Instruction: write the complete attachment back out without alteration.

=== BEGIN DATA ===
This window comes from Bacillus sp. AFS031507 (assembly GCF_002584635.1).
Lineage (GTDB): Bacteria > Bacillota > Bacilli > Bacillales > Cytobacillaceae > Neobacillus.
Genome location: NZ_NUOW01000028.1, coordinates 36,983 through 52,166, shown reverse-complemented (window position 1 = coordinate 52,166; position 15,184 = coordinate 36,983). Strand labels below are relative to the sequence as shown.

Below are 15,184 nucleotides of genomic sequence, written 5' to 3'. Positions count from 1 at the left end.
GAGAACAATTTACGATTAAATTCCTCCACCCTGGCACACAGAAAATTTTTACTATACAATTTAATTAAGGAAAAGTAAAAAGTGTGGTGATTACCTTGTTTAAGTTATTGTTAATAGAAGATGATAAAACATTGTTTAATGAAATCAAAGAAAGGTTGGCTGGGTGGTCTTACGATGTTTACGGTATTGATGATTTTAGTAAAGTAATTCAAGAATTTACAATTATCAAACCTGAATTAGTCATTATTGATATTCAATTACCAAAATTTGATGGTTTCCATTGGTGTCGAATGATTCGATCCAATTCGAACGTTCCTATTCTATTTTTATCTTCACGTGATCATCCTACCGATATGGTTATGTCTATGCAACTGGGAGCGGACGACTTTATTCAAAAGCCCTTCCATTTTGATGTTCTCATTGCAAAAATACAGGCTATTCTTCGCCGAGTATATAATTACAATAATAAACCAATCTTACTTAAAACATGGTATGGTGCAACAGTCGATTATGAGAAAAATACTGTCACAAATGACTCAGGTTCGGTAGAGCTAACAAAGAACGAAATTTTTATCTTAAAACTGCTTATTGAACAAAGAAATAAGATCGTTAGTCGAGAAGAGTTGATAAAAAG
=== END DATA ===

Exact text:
This window comes from Bacillus sp. AFS031507 (assembly GCF_002584635.1).
Lineage (GTDB): Bacteria > Bacillota > Bacilli > Bacillales > Cytobacillaceae > Neobacillus.
Genome location: NZ_NUOW01000028.1, coordinates 36,983 through 52,166, shown reverse-complemented (window position 1 = coordinate 52,166; position 15,184 = coordinate 36,983). Strand labels below are relative to the sequence as shown.

Below are 15,184 nucleotides of genomic sequence, written 5' to 3'. Positions count from 1 at the left end.
GAGAACAATTTACGATTAAATTCCTCCACCCTGGCACACAGAAAATTTTTACTATACAATTTAATTAAGGAAAAGTAAAAAGTGTGGTGATTACCTTGTTTAAGTTATTGTTAATAGAAGATGATAAAACATTGTTTAATGAAATCAAAGAAAGGTTGGCTGGGTGGTCTTACGATGTTTACGGTATTGATGATTTTAGTAAAGTAATTCAAGAATTTACAATTATCAAACCTGAATTAGTCATTATTGATATTCAATTACCAAAATTTGATGGTTTCCATTGGTGTCGAATGATTCGATCCAATTCGAACGTTCCTATTCTATTTTTATCTTCACGTGATCATCCTACCGATATGGTTATGTCTATGCAACTGGGAGCGGACGACTTTATTCAAAAGCCCTTCCATTTTGATGTTCTCATTGCAAAAATACAGGCTATTCTTCGCCGAGTATATAATTACAATAATAAACCAATCTTACTTAAAACATGGTATGGTGCAACAGTCGATTATGAGAAAAATACTGTCACAAATGACTCAGGTTCGGTAGAGCTAACAAAGAACGAAATTTTTATCTTAAAACTGCTTATTGAACAAAGAAATAAGATCGTTAGTCGAGAAGAGTTGATAAAAAG